That memory is stored as DNA-containing nuclei, which proliferate when a muscle is exercised. Contrary to previous thinking, those nuclei aren’t lost when muscles atrophy, researchers report online August 16 in the Proceedings of the National Academy of Sciences. The extra nuclei form a type of muscle memory that allows the muscle to bounce back quickly when retrained.
The findings suggest that exercise early in life could help fend off frailness in the elderly, and also raise questions about how long doping athletes should be banned from competition, says study leader Kristian Gundersen, a physiologist at the University of Oslo in Norway.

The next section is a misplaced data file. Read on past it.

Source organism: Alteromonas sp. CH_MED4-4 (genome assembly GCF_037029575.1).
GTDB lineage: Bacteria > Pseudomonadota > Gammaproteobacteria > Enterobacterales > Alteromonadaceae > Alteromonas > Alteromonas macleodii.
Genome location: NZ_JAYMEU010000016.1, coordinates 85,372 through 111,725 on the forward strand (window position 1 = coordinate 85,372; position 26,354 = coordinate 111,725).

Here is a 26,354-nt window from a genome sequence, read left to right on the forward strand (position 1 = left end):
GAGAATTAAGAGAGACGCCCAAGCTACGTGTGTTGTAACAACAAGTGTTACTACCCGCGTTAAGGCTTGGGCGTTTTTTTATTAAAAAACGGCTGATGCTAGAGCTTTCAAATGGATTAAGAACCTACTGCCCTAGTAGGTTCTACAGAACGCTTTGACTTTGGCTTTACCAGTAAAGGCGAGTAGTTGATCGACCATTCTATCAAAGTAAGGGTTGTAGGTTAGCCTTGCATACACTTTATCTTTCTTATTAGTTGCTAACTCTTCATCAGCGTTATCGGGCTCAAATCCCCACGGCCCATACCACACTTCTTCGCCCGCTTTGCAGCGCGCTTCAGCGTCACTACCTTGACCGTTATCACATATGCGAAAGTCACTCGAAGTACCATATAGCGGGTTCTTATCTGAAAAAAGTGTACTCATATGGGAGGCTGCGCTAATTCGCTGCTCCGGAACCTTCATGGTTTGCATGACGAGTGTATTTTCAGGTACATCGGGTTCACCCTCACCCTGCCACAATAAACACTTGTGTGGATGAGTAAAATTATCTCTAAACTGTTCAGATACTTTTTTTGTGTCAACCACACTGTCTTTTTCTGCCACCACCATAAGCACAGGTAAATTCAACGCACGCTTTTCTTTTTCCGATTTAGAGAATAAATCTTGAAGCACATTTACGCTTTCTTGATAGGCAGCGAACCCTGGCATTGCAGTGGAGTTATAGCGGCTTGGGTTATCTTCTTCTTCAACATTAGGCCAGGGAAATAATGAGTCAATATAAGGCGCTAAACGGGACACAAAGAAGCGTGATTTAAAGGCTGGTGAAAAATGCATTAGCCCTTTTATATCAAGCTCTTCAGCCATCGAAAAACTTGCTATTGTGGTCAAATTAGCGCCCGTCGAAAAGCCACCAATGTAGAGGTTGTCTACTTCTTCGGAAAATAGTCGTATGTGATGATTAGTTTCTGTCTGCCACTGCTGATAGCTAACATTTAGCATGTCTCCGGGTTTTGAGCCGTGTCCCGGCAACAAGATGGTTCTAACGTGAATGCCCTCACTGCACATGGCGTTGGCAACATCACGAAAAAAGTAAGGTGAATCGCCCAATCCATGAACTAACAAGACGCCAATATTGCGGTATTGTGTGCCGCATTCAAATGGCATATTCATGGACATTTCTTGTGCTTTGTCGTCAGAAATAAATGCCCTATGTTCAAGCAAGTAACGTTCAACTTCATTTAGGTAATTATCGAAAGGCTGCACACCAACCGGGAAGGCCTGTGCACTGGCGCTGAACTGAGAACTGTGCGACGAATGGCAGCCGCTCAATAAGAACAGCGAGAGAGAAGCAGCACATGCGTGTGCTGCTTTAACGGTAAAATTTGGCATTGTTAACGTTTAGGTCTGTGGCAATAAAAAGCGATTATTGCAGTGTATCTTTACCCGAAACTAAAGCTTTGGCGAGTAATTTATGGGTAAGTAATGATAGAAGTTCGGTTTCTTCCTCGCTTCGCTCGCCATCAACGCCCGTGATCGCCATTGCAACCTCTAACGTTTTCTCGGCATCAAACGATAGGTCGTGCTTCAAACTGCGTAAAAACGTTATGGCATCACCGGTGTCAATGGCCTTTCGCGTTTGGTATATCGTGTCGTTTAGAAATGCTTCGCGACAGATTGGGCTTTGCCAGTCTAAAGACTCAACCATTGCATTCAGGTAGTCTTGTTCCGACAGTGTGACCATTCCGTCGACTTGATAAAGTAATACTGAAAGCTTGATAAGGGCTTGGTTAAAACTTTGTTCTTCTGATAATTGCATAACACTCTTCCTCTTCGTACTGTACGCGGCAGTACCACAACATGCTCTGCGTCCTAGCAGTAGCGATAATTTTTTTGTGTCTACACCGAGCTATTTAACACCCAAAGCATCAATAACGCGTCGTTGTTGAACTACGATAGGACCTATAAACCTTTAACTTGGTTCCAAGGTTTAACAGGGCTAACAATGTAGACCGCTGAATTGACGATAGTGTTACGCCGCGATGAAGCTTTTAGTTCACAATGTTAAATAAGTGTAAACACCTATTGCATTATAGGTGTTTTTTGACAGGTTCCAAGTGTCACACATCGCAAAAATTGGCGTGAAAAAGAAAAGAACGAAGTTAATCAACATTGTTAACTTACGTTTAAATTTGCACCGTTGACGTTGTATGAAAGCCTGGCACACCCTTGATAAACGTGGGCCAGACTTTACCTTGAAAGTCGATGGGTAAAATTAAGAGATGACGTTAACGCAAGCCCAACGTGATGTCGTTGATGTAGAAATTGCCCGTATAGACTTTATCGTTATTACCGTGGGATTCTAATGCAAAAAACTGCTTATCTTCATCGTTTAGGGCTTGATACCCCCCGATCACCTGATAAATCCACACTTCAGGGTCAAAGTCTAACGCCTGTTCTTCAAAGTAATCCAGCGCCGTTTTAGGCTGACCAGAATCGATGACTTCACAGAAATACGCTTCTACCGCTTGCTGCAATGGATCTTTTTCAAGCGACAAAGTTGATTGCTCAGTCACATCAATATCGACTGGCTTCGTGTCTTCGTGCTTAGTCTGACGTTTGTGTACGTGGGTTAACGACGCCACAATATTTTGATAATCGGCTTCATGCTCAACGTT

Muscle cells are huge, Gundersen says. And because the cells are so big, more than one nucleus is needed to supply the DNA templates for making large amounts of the proteins that give muscle its strength. Previous research has demonstrated that with exercise, muscle cells get even bigger by merging with stem cells called satellite cells, which are nestled between muscle fiber cells. Researchers had previously thought that when muscles atrophy, the extra nuclei are killed by a cell death program called apoptosis.